The last leg was only a few traffic-packed miles through downtown Athens to the port.


There awaited a ferry large enough for all the Gumball cars.


One by one the cars were loaded in for the five-hour journey to Mykonos Island.


I’d been on something similar before when I covered Deuce Days for Hotrod magazine, but instead of a boat full of exotic cars it was a boat filled to the brim with ’32 Fords.


This was the first and last time I saw the 918 on the trip.


Before we knew it, it was time to unload. With everyone revving their cars’ engines in elation that they’d actually made it all the way, I nearly passed out from the exhaust fumes.


Interestingly, I think out of all the cars driving in the event there were only five with manual transmissions, this ACR Viper being one of them.


Team Motorhead breathed a collective sigh of relief as the LC500 rolled off the ferry.


We proceeded to take a parade lap around the tiny island, sharing the roads with ATVs and the occasional scooter.


Many of the tourists and the locals had absolutely no idea what was going on, but it was all in good fun.


The 2017 Gumball 3000 was such an interesting event from beginning to end, with so many new experiences that I never thought I would ever get to be a part of. We made it without a hitch and I was very glad to be a part of the Motorhead team for this one.


I want to thank Ko-hey for having me on board, and Katsu Takahashi who was the video producer for being a great camera car precision driver.


Loren and I ended up staying two nights in Mykonos and this was the view outside of our room. I would say that I could get used to this, but honestly this life of wealth and showboating is not for me. I love cars and car culture, and while partying is fun once in a while, my idea of a vacation is sitting at home working on my cars. I guess that makes me pretty boring.

But all joking aside, if I were given the opportunity to go again, would I? Well, let’s just say I am curious to see how they are going to fly 150 cars from Europe to Japan for the 20th anniversary event next year…

Larry Chen Instagram:  larry_chen_foto [email protected]


Yes, that is Lindsay Lohan, and yes she was partying with us, and yes I just published a photo of Lilo hugging Eve on Speedhunters.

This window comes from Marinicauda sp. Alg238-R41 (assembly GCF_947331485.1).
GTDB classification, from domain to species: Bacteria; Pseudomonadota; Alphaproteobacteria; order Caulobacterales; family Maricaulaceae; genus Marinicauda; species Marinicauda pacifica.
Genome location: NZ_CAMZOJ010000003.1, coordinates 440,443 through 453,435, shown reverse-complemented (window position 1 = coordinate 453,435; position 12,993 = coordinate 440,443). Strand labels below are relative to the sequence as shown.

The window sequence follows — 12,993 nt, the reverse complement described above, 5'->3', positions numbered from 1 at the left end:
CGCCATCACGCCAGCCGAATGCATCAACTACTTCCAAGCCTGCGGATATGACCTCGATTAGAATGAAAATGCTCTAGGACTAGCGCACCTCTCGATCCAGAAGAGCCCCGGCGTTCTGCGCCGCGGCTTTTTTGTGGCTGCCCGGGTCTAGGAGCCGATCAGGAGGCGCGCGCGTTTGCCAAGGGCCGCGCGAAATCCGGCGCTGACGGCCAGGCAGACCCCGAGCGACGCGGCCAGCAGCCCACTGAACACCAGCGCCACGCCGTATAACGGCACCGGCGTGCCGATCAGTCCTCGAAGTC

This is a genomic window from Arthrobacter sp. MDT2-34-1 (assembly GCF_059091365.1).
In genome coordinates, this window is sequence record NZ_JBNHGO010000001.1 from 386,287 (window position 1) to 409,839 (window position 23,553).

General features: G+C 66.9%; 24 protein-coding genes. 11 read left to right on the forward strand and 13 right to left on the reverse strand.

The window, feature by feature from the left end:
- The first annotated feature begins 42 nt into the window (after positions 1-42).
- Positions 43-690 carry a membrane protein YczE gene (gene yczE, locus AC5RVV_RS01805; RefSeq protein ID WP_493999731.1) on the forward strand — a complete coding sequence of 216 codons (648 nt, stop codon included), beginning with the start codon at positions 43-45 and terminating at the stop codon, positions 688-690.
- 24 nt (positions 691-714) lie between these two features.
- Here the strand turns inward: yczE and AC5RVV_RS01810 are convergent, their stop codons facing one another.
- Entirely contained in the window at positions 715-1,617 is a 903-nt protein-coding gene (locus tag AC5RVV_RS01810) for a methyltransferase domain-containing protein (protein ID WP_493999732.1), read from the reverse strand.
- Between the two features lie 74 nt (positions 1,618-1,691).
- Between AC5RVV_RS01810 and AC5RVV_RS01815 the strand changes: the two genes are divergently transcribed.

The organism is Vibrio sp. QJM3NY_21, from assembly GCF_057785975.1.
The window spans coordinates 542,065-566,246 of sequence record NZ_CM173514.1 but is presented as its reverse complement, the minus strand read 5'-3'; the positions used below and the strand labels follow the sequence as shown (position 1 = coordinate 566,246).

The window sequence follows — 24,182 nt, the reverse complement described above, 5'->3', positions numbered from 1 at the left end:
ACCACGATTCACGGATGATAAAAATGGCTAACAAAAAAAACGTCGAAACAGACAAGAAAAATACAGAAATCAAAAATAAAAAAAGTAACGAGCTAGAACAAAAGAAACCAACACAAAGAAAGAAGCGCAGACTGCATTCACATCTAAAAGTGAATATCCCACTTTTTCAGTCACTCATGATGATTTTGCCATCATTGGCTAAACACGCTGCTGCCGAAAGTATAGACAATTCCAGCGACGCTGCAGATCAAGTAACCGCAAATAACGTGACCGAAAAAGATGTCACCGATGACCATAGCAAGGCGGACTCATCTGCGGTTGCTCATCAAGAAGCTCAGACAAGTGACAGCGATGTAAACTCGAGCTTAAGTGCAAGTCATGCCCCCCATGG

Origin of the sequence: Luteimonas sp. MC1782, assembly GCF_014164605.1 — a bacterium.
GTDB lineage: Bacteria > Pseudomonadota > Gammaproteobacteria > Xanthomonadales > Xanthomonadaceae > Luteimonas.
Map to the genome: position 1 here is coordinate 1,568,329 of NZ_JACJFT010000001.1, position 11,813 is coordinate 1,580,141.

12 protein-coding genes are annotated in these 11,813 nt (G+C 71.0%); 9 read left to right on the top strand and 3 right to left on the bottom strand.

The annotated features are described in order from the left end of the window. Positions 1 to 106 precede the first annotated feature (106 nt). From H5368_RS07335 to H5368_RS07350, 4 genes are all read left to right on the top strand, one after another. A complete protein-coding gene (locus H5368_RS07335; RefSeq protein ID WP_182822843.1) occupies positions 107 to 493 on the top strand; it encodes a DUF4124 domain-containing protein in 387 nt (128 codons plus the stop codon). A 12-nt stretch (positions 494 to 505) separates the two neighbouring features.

Comments are closed.


gumball 3000 trip

Last pic: totally worth it lol Also, who remembers when the WildBoyz did the Gumball?? Great episode. Gumball, so many speeding tickets lol.

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Haha, I figured someone would like it.

Can we get a feature on Rimac? In spirit of all the EV sport-car talk we've had here recently. The operation does look very clean.

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What an event. Great photos! Seriously unbelievable. What a eurotrip haha Also, dat ass


My finger hurts from scrolling.

gumball 3000 trip

Get new fingers.

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This is one of the greatest posts I've seen on this site holy shit.

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That was an AWESOME report. Thanks for sharing this!!!

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larry, i was like a blank when i saw there were no update on speedhunters blogs. but after finishing reading and enjoying your creation and arts of photo. you just keep making my day.

gumball 3000 trip

Awesome Article! Maybe Speedhunters should have their own car for 2018 & should do a contest for 1 reader to win a ride along for the Gumball next year????????

gumball 3000 trip

This has always been a bucket list / dream trips I'd love to partake in. I will have to watch, and even to make arrangements to be in a location for the ending would be a pretty awesome time.

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Only 5 cars with manual? That's pretty lame. What were the other 4?

gumball 3000 trip

Imagine you're a millionaire and enter Gumball for the first time, what car would you take? I would go with a Lambo Countach LP400

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I would have to go with an Aventador SV

gumball 3000 trip

I would take the Bisimoto Honda Odyssey. Minivanning ftw

gumball 3000 trip

Yep. Definitely something that isn't your typical rich posers car. Rusty Slammington for example.

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"Drive all day, party all night", so, uh, when is the sleep?

gumball 3000 trip